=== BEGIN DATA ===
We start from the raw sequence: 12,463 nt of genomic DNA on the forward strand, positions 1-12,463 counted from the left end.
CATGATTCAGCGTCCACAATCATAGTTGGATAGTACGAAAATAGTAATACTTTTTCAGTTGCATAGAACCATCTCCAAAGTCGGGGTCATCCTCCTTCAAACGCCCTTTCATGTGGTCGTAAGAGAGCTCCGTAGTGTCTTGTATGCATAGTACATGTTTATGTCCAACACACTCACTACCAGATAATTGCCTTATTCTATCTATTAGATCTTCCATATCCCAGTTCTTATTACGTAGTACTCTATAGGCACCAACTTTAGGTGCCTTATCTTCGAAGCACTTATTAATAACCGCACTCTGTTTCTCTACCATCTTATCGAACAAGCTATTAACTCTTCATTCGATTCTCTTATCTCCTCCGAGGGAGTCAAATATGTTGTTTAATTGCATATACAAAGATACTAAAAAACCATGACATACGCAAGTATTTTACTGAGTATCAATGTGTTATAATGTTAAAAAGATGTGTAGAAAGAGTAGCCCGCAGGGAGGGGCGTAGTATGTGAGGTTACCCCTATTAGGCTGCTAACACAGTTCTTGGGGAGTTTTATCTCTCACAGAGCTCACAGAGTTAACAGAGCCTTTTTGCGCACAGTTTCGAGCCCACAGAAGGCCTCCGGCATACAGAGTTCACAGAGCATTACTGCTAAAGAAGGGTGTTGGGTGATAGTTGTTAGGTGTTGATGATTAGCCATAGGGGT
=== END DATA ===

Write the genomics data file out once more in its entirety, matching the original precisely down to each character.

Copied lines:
We start from the raw sequence: 12,463 nt of genomic DNA on the forward strand, positions 1-12,463 counted from the left end.
CATGATTCAGCGTCCACAATCATAGTTGGATAGTACGAAAATAGTAATACTTTTTCAGTTGCATAGAACCATCTCCAAAGTCGGGGTCATCCTCCTTCAAACGCCCTTTCATGTGGTCGTAAGAGAGCTCCGTAGTGTCTTGTATGCATAGTACATGTTTATGTCCAACACACTCACTACCAGATAATTGCCTTATTCTATCTATTAGATCTTCCATATCCCAGTTCTTATTACGTAGTACTCTATAGGCACCAACTTTAGGTGCCTTATCTTCGAAGCACTTATTAATAACCGCACTCTGTTTCTCTACCATCTTATCGAACAAGCTATTAACTCTTCATTCGATTCTCTTATCTCCTCCGAGGGAGTCAAATATGTTGTTTAATTGCATATACAAAGATACTAAAAAACCATGACATACGCAAGTATTTTACTGAGTATCAATGTGTTATAATGTTAAAAAGATGTGTAGAAAGAGTAGCCCGCAGGGAGGGGCGTAGTATGTGAGGTTACCCCTATTAGGCTGCTAACACAGTTCTTGGGGAGTTTTATCTCTCACAGAGCTCACAGAGTTAACAGAGCCTTTTTGCGCACAGTTTCGAGCCCACAGAAGGCCTCCGGCATACAGAGTTCACAGAGCATTACTGCTAAAGAAGGGTGTTGGGTGATAGTTGTTAGGTGTTGATGATTAGCCATAGGGGT